- Russia’s invasion of Ukraine has put a new focus on mechanized land warfare.
- In a world where there’s no room for second place, most tanks are actually quite good.
- Some tanks, however, are either poorly designed, poorly built, or should have headed to the scrap heap a long time ago.
The Russian invasion of Ukraine reintroduced Europe to something many thought had been relegated to the proverbial trash heap of history: large-scale, mechanized warfare. In late February, at Russian President Vladimir Putin’s command, more than 1,000 tanks marched on the Ukrainian capital of Kyiv. The result has been six weeks of intense, grinding warfare, the scale of which has not been seen in Europe since World War II, with tanks fighting on both sides.
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The armies of the world operate a grand total of 73,000 tanks of all types. Tank warfare is highly competitive, and bad tanks are quickly destroyed in wartime. Many of the “worst” tanks are badly designed or built, their flaws hidden for decades before finally being revealed in actual combat. Others, unfairly or not, are simply good tanks that have soldiered on for too long.
T-34/85 (North Korea)
One of the most iconic tanks of the Second World War was the Soviet T-34 medium tank. The T-34, conceived in great secrecy in Stalinist Russia, featured a powerful 76.2-millimeter main gun, good armor protection, and good cross-country mobility. By 1945, the tank— armed with a heavier 85-millimeter gun and improved armor, now dubbed the T-34/85—was spearheading the Russian Army’s drive on Berlin.
Nearly 80 years later, the North Korean People’s Army’s thrifty reserve forces still operate T-34/85 tanks. They’ve been overhauled and fitted with new running gear and slat armor designed to pre-detonate the warheads of anti-tank missiles. Despite these modest improvements, the lifetime of a T-34/85 in a match against South Korean K-2 tanks and American M1A2 tanks would be measured in seconds, depending on how long it took its adversaries to load their guns.
India’s first indigenous tank, the Arjun, had one of the longest development periods of any armored vehicle in recent history. The Arjun main battle tank was projected to enter service in 1985. Instead, the tank—named after one of India’s legendary warriors—blew deadline after deadline and entered service in 2009, a remarkable 37 years after the decision was first made to build it.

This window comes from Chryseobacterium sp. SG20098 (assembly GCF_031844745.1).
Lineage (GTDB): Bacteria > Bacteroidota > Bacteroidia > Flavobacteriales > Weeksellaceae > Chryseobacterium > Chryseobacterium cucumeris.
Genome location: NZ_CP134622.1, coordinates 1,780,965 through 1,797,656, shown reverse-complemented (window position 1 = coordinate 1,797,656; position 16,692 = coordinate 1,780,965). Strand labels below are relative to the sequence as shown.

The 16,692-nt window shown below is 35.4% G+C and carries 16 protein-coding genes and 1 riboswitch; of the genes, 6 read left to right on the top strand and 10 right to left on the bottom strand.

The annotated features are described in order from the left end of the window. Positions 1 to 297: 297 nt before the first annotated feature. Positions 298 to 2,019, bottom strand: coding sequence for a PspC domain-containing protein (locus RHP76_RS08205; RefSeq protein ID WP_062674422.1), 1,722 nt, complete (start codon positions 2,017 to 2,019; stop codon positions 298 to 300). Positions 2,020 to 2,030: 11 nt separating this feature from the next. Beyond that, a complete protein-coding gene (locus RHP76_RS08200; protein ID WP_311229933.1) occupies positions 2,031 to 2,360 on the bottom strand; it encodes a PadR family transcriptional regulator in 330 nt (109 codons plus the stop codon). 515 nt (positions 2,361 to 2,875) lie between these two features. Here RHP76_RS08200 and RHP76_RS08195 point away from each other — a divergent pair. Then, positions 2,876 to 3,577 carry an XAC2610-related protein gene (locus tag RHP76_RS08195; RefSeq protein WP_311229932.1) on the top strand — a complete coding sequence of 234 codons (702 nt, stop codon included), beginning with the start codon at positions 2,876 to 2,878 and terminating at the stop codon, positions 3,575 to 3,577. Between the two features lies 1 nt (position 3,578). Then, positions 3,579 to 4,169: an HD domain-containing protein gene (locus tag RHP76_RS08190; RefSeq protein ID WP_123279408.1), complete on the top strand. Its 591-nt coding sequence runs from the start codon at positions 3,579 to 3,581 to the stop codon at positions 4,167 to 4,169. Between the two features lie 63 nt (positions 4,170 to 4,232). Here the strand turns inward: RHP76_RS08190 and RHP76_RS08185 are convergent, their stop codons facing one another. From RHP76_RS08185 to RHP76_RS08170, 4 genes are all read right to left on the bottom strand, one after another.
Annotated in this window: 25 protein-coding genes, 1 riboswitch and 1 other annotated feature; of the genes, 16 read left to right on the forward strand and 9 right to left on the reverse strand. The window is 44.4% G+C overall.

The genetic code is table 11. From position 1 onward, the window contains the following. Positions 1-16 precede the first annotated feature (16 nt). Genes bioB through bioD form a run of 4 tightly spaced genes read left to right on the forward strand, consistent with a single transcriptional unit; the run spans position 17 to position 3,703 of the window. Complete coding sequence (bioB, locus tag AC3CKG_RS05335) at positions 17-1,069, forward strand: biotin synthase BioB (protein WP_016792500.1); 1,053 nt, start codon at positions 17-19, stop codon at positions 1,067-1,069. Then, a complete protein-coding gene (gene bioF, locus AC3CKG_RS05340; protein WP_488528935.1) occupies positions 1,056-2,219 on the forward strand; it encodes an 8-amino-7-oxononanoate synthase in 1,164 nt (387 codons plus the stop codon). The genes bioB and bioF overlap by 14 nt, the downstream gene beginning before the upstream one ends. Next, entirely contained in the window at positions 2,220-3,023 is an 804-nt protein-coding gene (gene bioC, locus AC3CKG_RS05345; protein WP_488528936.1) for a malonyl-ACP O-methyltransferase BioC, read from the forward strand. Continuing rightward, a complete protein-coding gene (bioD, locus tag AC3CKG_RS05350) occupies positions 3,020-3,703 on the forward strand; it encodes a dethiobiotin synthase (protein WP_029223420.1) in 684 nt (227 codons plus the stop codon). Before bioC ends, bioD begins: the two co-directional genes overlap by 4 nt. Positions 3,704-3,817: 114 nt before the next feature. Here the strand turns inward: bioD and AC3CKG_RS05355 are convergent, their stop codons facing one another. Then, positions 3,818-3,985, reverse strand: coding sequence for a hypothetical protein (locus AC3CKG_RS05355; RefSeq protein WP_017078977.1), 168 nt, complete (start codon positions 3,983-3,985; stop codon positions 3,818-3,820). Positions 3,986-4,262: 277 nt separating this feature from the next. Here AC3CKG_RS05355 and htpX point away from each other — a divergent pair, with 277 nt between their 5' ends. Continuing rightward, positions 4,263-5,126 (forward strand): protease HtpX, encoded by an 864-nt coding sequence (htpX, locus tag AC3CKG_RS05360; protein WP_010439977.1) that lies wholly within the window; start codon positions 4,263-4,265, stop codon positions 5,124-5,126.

India’s defense establishment was not ready to build a modern main battle tank, and the Arjun was updated several times during the design process. The main gun was upgraded from a 105-millimeter to 120-millimeter gun, while the armor was increased to deal with advances in anti-tank weapons. Engineers also had to accommodate new technologies, including GPS navigation, laser warning receivers, and reactive armor. As a result of all these changes, Arjun’s weight ballooned from 40 tons to 62 tons, making what would have been a nimble tank one of the more sluggish tanks on the modern battlefield.
The Arjun Mk.1 entered service with the Indian Army in 2009, but the service was reluctant to buy what had become known as a mechanically-unreliable tank. The army was forced to buy 124 Arjun Mk. 1s, with the promise that future Mk.1A Arjuns would correct the original tank’s glaring flaws. The Arjun Mk.1 will probably serve for 20 years or less, considerably less time than it actually took to develop the tank.
In the late 1960s, the Soviet Union sought to develop a tank that would be superior to existing NATO tanks in every way. The tank, later known as the T-72, would mount the powerful 125-millimeter 2A46M main gun, incorporate superior armored protection, have a low profile, and prowl the battlefield at high speeds. Soviet factories and licensees churned out 17,700 T-72s, and the tank was a major threat to the armies of NATO. These tanks still serve today in the Russian Army as the T-72B and T-72B3 main battle tanks.